Ian Campbell taught English at the Université de Poitiers before studying economics. He was Chief Economist, Emerging Markets at ABN AMRO Bank, Head of Latin American Research at BancBoston Securities and Regional Director, Latin America at the Economist Intelligence Unit. Since becoming a journalist in 2000 he has written for The Washington Post, The Times, The Independent, The Economist, The Globe and Mail, The Chicago Tribune, The New Statesman and other publications. From 2000 to 2003 he was Economics Correspondent for the UPI press agency. He has recently returned to the UK, where he is writing a book on rural Mexico.
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This year or early next for a UK rate rise? That has been the market’s question. The data demands much more caution. The Bank of England expects inflation to be on target until 2017, and its growth forecasts look optimistic as Europe struggles. Expect flat rates for a long time.
Geopolitics has brought volatility back to global markets. The most serious risk is the impact of Russian sanctions and counter-sanctions on European growth. Markets’ recent soft patch may be more than a seasonal lull.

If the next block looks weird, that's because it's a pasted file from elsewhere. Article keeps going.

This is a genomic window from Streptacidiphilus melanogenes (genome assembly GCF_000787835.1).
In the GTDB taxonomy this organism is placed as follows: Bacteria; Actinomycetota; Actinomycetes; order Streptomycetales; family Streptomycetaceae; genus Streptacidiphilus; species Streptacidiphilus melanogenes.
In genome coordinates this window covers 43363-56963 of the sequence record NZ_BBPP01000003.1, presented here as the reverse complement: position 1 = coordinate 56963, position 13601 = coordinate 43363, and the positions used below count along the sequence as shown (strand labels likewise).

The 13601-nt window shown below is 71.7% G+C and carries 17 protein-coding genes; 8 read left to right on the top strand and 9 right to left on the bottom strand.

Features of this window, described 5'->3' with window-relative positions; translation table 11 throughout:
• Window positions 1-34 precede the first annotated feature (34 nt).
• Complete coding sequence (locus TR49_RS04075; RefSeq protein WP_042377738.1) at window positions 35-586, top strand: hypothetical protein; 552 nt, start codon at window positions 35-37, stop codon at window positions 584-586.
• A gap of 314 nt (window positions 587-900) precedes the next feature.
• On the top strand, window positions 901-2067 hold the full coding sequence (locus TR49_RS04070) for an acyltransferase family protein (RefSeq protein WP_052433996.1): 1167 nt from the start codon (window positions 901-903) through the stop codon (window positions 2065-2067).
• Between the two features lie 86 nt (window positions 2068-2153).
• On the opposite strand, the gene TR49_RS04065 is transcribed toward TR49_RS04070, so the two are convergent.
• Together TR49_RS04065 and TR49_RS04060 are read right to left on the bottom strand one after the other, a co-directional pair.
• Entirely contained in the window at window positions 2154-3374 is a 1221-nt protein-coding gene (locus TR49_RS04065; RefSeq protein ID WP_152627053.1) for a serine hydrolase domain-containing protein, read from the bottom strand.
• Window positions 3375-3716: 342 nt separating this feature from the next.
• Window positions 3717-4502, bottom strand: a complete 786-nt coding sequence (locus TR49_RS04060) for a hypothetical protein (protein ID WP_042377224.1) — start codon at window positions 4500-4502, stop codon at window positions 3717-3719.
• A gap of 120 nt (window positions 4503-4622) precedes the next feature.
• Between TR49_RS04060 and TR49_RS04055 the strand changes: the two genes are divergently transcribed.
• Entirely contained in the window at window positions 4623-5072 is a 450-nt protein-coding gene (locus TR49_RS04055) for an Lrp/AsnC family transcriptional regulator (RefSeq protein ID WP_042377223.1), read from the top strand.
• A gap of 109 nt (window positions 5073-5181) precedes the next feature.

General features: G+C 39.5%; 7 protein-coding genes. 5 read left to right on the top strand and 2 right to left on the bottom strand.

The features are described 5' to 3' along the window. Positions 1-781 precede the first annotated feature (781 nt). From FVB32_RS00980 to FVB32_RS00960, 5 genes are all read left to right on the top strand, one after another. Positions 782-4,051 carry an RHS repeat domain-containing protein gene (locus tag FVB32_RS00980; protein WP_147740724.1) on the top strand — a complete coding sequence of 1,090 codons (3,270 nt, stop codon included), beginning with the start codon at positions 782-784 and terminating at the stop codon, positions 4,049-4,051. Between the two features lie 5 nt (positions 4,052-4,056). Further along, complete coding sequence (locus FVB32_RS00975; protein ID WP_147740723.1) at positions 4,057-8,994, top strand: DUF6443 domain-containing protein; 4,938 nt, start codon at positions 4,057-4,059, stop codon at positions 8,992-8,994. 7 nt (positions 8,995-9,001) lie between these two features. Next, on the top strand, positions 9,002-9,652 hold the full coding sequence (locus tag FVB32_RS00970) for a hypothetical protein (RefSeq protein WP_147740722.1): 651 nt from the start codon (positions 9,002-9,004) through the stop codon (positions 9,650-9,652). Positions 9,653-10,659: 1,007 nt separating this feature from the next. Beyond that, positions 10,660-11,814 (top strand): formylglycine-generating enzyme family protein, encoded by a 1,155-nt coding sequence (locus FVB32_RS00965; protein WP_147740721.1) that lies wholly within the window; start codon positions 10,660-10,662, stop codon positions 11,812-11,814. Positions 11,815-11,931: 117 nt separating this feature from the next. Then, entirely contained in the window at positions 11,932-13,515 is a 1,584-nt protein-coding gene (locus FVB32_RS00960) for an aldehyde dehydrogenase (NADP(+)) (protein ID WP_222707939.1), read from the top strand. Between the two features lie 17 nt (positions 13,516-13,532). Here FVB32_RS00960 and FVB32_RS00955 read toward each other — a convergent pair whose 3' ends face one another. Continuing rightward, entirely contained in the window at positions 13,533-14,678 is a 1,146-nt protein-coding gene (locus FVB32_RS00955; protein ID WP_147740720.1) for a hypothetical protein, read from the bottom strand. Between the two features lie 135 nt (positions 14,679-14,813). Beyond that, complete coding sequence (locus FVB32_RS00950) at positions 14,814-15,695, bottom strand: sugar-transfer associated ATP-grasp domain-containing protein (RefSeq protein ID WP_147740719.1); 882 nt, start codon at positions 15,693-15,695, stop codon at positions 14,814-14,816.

The Bank of England is beginning to wonder why wages aren’t rising. Just delay? Or something structural? It’s both. Self-employment explains almost all the gain in jobs. Austerity cuts and recession have bitten hard. Pay, inflation and interest rates will take time to recover.
- UK’s strong GDP has a soft centre
- Markets sleepwalking into European slowdown
- Deflation is good in UK but risky in euro zone
- U.S. inflation poses threat to 2007-style market calm
- UK's hawkish shift is dangerous
- Iraq insurgency adds to stagflation risks
- Blunt instrument is needed for global house bubble